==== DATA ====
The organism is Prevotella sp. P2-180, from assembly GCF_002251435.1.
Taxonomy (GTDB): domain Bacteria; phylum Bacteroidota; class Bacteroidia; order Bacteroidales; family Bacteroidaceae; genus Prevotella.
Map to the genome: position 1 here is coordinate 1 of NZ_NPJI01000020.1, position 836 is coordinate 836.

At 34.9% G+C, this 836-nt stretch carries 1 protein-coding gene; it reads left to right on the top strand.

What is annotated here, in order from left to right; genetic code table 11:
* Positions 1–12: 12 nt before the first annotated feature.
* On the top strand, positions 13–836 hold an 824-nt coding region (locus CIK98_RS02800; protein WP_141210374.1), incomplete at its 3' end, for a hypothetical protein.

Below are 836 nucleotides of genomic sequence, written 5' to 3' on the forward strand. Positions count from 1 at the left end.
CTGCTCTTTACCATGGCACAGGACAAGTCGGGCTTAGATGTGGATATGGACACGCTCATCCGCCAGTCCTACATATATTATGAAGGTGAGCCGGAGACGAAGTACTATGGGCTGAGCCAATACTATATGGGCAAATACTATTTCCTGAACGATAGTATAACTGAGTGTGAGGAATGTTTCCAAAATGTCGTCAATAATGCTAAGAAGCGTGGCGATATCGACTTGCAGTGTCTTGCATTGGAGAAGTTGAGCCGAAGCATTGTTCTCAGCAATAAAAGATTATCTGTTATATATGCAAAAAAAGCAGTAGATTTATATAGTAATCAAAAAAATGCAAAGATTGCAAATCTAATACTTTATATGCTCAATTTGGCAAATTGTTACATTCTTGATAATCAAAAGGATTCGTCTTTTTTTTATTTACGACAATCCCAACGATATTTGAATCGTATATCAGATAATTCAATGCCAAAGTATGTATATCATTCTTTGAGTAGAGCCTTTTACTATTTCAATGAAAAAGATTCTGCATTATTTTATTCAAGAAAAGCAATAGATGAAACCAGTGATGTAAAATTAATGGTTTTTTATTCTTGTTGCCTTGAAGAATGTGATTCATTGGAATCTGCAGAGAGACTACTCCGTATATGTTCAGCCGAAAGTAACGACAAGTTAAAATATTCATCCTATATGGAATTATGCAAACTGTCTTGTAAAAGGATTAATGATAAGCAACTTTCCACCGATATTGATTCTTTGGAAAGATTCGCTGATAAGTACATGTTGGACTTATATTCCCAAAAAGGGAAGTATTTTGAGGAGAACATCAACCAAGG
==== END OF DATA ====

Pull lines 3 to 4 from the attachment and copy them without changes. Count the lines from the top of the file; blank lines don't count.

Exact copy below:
Map to the genome: position 1 here is coordinate 1 of NZ_NPJI01000020.1, position 836 is coordinate 836.

At 34.9% G+C, this 836-nt stretch carries 1 protein-coding gene; it reads left to right on the top strand.